Google, Yahoo! and MSN dominated search engine world changing based on user behavior and new competition.

New styles of search have been launched by: Clusty.com, Blinkx, Snap, A9.com, Info.com, and a much-revived and revamped Ask Jeeves, reports EContent.

Google launched its own desktop search tool, Yahoo! with a new personalized search service, and MSN has some new tricks up its sleeve to help users get to content.

EContent reports that Google are seeing important shifts in user behavior; many users now put URLs into the Google toolbar search box in order to get to a target site, which suggests that surfers are starting to use search engines as reliable modes of navigation, not just as data harvesting tools. This means that search engines are starting to see themselves as portals, as entryways to the Web, and so we see them partnering more feverishly with content. Google recently bought mapping service Keyhole and allied with BellSouth's RealPages.com to sell local AdWords advertising.

MyJeeves at Ask.com and Amazon's A9.com retains users search history, even bookmarks, for easy recall and building of the users' preferences, which is valuable to advertisers, especially if the search engine can follow the user with targeted ads as they move off of the results page and into the content destinations.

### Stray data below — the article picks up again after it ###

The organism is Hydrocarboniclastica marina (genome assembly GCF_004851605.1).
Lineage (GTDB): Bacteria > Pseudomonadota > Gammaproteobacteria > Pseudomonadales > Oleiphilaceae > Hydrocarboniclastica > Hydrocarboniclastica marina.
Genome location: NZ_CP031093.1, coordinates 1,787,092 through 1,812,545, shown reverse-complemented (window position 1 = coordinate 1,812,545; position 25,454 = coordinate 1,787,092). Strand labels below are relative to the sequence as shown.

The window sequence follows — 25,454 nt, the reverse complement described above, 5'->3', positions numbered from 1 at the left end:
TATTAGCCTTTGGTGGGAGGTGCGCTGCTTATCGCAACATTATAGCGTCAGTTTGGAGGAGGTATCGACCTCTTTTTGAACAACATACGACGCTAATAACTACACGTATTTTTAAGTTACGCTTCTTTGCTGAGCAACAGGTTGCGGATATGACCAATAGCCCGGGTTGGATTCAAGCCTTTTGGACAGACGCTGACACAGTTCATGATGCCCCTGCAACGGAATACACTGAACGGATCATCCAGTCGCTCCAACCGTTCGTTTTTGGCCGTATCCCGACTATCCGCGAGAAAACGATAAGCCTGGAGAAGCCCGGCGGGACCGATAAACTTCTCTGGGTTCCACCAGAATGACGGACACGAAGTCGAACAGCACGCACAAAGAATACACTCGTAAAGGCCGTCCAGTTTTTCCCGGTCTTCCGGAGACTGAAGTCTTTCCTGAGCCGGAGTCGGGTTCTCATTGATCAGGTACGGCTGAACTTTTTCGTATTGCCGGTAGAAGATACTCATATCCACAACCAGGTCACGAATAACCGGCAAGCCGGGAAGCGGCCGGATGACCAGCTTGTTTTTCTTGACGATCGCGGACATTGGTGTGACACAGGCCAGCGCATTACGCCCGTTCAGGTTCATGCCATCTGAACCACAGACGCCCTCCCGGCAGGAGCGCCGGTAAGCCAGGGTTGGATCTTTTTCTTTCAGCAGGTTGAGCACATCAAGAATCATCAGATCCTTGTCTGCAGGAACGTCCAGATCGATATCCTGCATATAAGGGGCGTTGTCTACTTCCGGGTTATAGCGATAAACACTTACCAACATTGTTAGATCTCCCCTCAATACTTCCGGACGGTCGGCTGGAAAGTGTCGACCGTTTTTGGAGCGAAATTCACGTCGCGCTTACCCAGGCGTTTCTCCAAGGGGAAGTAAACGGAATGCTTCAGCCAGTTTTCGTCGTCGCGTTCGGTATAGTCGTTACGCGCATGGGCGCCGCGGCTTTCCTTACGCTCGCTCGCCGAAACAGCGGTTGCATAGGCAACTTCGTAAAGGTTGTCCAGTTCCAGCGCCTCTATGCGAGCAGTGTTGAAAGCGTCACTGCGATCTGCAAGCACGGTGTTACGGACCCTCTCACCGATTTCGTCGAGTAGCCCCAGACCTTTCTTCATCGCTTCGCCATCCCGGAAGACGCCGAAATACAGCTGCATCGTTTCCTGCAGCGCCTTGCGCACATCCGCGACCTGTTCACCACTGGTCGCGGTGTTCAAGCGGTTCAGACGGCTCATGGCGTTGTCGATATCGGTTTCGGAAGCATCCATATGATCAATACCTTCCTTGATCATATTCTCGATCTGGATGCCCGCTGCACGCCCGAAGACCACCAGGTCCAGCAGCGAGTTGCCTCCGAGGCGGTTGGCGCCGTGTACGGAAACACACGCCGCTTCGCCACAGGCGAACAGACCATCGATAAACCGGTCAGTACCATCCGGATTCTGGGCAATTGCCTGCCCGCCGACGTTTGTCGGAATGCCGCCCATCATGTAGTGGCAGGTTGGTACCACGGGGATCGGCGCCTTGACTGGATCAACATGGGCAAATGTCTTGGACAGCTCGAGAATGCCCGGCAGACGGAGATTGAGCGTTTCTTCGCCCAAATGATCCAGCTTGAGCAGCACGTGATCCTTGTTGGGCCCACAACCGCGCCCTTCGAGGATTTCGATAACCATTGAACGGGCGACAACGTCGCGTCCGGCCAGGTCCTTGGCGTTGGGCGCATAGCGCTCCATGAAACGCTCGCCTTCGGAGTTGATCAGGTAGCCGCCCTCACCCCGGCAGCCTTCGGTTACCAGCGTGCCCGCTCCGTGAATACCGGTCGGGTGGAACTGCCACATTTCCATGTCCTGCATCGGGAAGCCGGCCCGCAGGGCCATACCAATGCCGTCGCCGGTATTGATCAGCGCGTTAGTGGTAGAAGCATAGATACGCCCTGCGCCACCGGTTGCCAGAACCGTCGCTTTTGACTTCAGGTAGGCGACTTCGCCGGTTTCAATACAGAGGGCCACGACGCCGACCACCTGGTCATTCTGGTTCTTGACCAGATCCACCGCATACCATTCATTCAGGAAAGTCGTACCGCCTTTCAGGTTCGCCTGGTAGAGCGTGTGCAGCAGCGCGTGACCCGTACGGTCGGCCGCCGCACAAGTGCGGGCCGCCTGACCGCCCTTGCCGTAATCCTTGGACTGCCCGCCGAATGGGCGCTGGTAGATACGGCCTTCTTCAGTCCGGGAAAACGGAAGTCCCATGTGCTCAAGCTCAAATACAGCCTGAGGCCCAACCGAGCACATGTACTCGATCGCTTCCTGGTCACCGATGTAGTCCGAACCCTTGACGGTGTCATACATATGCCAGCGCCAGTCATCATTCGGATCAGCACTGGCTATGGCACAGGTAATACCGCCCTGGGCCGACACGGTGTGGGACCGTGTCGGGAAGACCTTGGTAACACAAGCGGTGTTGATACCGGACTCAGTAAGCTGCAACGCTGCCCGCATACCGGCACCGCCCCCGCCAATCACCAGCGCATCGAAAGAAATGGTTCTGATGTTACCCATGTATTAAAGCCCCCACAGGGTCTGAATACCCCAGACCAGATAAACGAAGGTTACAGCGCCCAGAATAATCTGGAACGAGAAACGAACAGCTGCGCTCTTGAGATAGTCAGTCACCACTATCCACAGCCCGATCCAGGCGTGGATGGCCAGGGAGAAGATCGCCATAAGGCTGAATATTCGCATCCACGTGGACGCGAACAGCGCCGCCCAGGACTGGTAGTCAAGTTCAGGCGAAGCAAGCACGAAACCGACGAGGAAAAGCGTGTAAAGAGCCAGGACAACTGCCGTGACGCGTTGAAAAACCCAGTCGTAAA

Many search engines now let users tweak the very algorithms by which results are ranked. Snap.com gives you the option to rank listings according to their popularity with other users and even according to the length of time previous users spent on each destination site after clicking through.

Clusty.com, organizes search results into a series of topical folders, so that relevant listings that might have been pages deep in the results have a better chance of coming to the surface. According to some leaked screenshots of experiments at MSN Search, that upcoming engine may have sliders for fine tuning the rank order according to popularity, timeliness and search term matching.

It is anticipated these changes will cause vendors and content providers to move from low cost search optimizing to higher cost keyword ad buying to ensure search engine exposure; the ways companies advertise on engines and plant their advertising; in the way they optimize content to ensure its placement in results; and in the way they seek partnerships with search engines as they start re-positioning themselves as portals rather than mere tools.